Bad Santa 2
- Demetrios Matheou
- 22 November 2016
Lame sequel to the bad taste Christmas classic, reuniting Billy Bob Thornton and Tony Cox
The original Bad Santa defied the spirit of Christmas and won. The black comedy about a cynical crook who works as a department store Santa so that he can rob his employers was foul-mouthed, politically incorrect, lewd and rude. It shouldn't have worked. But it did. Billy Bob Thornton's casual spleen was pitch-perfect, the bleakness surprisingly bracing, and it was very, very funny. Anyone gleefully anticipating this reprise would be wrong to think that Christmas has arrived early. The magic has gone. Bad Santa 2 doesn't deliver anything beyond 'Bah, humbug!'.
Having ended the first film feeling a glimmer of goodwill, Thornton's alcoholic nihilist Willie Soke has slid back to suicidal rock-bottom, when his estranged dwarf accomplice Marcus (Tony Cox) returns with the promise of a million-dollar payday. Willie isn't troubled by the fact that their target is a children's charity. But he's almightily aggrieved at the news that their new partner is his diabolical mother Sunny (Kathy Bates) and that he has to 'get into the suit again'. As the trio join a team of charity Santas, up pops Thurman Merman (Brett Kelly), the boy from Bad Santa, now an adult, yet still stalking Willie in the persistent half-belief that he is actually Claus.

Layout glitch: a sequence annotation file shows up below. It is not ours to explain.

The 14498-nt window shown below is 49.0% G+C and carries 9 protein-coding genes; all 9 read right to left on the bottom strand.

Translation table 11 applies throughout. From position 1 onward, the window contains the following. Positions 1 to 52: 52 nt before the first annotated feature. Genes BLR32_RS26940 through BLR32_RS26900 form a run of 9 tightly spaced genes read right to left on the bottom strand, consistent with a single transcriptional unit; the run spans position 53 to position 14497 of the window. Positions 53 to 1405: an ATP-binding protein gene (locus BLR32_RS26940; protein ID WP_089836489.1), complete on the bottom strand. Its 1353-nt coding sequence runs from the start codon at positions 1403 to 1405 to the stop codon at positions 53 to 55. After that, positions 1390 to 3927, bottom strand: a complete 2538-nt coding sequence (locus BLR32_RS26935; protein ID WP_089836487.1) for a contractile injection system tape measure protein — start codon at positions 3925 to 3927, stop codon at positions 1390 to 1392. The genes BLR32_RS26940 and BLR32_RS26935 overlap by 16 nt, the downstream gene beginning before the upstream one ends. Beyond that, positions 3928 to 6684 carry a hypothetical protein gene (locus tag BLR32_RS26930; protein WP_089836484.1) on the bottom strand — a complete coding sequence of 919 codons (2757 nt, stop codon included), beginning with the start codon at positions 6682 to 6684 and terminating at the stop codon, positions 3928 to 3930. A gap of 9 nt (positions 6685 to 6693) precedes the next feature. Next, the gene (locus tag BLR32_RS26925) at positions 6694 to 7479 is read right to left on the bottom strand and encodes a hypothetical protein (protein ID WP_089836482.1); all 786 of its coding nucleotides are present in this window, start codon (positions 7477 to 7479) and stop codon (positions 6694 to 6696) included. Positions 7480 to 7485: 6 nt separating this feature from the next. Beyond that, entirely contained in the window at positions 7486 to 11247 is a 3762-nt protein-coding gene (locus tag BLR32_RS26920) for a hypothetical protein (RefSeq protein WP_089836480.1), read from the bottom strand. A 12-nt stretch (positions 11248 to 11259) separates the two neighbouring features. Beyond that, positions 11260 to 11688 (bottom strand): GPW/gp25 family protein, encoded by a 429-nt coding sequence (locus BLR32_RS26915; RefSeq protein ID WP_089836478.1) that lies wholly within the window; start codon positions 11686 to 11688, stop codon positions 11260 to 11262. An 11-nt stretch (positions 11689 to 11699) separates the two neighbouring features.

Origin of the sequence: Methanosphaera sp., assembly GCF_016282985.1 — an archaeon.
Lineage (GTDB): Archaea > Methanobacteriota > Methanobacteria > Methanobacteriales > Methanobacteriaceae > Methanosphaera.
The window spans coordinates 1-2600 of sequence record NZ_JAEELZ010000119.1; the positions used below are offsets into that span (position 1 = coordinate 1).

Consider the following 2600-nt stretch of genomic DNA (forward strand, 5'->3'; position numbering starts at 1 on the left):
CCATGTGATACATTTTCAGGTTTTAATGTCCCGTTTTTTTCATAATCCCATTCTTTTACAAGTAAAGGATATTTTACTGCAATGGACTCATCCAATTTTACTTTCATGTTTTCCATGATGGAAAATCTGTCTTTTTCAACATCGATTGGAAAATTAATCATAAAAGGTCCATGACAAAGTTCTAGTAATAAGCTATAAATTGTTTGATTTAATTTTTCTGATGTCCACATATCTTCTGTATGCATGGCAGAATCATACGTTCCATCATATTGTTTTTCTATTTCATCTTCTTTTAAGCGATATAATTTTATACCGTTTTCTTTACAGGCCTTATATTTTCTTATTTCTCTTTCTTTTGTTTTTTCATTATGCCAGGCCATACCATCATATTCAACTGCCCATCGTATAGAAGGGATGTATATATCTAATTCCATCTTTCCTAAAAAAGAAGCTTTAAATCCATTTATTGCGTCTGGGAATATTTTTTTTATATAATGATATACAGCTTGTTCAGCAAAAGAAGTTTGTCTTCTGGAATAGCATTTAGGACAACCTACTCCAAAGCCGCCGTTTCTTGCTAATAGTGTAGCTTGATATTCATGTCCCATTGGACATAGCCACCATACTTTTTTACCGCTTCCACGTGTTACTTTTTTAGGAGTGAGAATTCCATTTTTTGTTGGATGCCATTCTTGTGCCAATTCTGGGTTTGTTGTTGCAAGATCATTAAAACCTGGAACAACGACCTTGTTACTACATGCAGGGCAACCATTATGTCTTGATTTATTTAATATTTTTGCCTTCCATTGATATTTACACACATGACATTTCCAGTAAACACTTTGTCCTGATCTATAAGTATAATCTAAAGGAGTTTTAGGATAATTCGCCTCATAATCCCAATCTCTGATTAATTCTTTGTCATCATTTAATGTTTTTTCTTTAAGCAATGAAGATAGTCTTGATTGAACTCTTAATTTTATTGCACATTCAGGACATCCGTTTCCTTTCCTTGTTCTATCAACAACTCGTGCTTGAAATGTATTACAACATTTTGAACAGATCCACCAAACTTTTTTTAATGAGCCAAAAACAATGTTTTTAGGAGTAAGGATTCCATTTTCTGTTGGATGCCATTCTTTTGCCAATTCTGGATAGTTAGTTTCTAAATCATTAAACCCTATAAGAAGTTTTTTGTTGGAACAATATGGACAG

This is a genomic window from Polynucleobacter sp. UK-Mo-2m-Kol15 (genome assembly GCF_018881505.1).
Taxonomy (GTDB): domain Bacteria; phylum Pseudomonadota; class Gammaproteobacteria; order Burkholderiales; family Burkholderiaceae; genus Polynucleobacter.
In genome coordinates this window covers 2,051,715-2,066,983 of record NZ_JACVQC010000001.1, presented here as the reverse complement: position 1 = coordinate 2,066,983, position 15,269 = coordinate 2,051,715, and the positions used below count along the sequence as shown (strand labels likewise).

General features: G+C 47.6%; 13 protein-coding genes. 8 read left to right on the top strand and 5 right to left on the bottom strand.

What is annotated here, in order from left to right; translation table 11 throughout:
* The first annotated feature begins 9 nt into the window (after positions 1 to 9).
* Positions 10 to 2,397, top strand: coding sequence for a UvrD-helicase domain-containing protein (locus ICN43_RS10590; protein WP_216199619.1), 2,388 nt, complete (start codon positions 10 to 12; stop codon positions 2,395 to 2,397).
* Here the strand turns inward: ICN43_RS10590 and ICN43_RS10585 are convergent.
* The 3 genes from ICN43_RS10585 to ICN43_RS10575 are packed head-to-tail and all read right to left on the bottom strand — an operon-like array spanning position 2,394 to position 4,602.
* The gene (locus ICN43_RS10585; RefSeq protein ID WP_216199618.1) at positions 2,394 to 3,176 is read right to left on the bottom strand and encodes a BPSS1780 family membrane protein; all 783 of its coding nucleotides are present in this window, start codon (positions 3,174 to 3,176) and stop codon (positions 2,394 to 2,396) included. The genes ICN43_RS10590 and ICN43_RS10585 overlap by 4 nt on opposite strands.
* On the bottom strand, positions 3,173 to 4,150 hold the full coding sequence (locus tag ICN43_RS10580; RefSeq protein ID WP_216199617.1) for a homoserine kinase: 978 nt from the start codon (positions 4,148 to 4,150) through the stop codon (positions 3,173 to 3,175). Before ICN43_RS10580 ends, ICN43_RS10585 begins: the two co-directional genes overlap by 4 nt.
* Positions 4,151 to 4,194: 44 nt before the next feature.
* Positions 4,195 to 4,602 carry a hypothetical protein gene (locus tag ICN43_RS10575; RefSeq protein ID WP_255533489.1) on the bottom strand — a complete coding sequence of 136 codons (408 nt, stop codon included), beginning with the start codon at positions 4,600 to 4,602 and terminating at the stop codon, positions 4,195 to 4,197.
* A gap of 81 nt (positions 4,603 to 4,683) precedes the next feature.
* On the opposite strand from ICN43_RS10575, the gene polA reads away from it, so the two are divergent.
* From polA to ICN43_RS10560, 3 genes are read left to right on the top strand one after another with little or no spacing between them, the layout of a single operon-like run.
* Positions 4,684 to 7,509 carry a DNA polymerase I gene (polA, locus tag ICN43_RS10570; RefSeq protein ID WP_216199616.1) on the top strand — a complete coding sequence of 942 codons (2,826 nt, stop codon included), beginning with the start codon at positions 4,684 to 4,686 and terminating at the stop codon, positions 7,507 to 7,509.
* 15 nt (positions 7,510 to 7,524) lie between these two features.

Thurman used to exert a certain pathos, now he's just plain creepy. And that sums up the problem here. There can be no underestimating the deft touch of the original's director, Terry Zwigoff, and writers in achieving comedy and moments of warmth out of so much bad taste and ill humour. Without that touch, a new team – including director Mark Waters – leaves us feeling bludgeoned, dirtied and depressed. Thornton, Bates and Cox give their all to the misanthropic dialogue, but they're spewing bile without a safety net. Bad Santa is one Christmas classic that should have been left well alone.
General release from Wed 23 Nov.